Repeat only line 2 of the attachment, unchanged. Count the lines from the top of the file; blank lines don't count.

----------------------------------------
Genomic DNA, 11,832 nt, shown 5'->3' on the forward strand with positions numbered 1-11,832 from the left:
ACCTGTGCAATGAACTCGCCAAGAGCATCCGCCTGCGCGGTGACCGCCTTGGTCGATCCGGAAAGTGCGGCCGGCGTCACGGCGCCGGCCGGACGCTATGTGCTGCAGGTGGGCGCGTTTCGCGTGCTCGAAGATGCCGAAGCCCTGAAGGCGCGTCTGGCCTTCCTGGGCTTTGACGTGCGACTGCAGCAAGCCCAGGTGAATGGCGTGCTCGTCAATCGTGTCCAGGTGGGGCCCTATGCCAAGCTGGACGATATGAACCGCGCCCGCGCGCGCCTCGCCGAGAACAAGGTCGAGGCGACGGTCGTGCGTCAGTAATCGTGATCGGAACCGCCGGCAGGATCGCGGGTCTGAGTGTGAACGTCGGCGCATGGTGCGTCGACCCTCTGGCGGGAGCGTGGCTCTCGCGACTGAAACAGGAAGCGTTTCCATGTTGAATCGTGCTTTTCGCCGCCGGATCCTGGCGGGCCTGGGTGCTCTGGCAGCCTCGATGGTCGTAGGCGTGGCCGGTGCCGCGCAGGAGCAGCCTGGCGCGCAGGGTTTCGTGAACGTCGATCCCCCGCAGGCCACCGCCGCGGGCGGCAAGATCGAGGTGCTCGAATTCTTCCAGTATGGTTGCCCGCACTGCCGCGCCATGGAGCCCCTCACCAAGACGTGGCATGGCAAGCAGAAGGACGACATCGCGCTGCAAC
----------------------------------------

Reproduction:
ACCTGTGCAATGAACTCGCCAAGAGCATCCGCCTGCGCGGTGACCGCCTTGGTCGATCCGGAAAGTGCGGCCGGCGTCACGGCGCCGGCCGGACGCTATGTGCTGCAGGTGGGCGCGTTTCGCGTGCTCGAAGATGCCGAAGCCCTGAAGGCGCGTCTGGCCTTCCTGGGCTTTGACGTGCGACTGCAGCAAGCCCAGGTGAATGGCGTGCTCGTCAATCGTGTCCAGGTGGGGCCCTATGCCAAGCTGGACGATATGAACCGCGCCCGCGCGCGCCTCGCCGAGAACAAGGTCGAGGCGACGGTCGTGCGTCAGTAATCGTGATCGGAACCGCCGGCAGGATCGCGGGTCTGAGTGTGAACGTCGGCGCATGGTGCGTCGACCCTCTGGCGGGAGCGTGGCTCTCGCGACTGAAACAGGAAGCGTTTCCATGTTGAATCGTGCTTTTCGCCGCCGGATCCTGGCGGGCCTGGGTGCTCTGGCAGCCTCGATGGTCGTAGGCGTGGCCGGTGCCGCGCAGGAGCAGCCTGGCGCGCAGGGTTTCGTGAACGTCGATCCCCCGCAGGCCACCGCCGCGGGCGGCAAGATCGAGGTGCTCGAATTCTTCCAGTATGGTTGCCCGCACTGCCGCGCCATGGAGCCCCTCACCAAGACGTGGCATGGCAAGCAGAAGGACGACATCGCGCTGCAAC